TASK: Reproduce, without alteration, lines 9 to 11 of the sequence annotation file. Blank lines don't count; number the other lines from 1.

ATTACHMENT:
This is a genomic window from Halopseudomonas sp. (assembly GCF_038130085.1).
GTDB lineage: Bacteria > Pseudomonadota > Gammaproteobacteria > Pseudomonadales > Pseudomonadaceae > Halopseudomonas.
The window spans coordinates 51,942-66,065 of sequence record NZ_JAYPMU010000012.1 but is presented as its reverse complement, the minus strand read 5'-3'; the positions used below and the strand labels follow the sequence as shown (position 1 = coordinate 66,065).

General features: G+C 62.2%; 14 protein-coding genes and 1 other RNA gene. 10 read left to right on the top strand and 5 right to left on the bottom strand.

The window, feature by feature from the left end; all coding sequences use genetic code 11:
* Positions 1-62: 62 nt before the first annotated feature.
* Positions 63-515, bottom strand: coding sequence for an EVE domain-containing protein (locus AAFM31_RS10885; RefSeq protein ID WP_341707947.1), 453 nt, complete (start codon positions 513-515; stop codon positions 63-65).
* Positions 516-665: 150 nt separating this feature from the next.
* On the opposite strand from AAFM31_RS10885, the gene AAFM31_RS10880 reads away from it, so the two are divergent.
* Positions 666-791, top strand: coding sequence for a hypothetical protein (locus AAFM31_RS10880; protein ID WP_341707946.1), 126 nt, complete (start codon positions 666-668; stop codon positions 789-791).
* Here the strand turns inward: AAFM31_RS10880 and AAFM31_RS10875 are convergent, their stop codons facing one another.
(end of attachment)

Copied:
* On the opposite strand from AAFM31_RS10885, the gene AAFM31_RS10880 reads away from it, so the two are divergent.
* Positions 666-791, top strand: coding sequence for a hypothetical protein (locus AAFM31_RS10880; protein ID WP_341707946.1), 126 nt, complete (start codon positions 666-668; stop codon positions 789-791).
* Here the strand turns inward: AAFM31_RS10880 and AAFM31_RS10875 are convergent, their stop codons facing one another.